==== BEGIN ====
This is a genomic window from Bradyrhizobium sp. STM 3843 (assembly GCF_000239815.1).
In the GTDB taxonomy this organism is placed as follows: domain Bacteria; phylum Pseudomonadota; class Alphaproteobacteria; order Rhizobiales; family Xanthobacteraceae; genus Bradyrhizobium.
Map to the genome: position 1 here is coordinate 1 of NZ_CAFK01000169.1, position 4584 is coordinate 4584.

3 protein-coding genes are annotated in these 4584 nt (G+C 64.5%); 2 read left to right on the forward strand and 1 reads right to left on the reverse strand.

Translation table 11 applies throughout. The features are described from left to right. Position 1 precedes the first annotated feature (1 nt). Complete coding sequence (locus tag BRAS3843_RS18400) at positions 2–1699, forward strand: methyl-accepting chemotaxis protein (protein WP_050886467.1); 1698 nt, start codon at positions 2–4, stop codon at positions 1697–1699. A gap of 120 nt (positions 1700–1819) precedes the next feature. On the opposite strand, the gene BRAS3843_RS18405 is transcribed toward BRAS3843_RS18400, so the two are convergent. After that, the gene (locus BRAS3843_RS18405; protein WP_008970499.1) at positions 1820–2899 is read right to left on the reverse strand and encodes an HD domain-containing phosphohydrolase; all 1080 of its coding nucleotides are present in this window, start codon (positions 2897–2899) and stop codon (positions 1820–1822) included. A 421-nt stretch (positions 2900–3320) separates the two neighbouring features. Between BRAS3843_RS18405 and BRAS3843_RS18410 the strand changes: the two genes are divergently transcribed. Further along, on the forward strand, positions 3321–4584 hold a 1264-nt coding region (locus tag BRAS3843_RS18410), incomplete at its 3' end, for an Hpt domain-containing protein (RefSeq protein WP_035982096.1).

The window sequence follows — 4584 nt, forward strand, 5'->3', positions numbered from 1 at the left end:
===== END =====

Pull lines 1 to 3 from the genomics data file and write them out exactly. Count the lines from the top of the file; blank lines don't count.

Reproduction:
This is a genomic window from Bradyrhizobium sp. STM 3843 (assembly GCF_000239815.1).
In the GTDB taxonomy this organism is placed as follows: domain Bacteria; phylum Pseudomonadota; class Alphaproteobacteria; order Rhizobiales; family Xanthobacteraceae; genus Bradyrhizobium.
Map to the genome: position 1 here is coordinate 1 of NZ_CAFK01000169.1, position 4584 is coordinate 4584.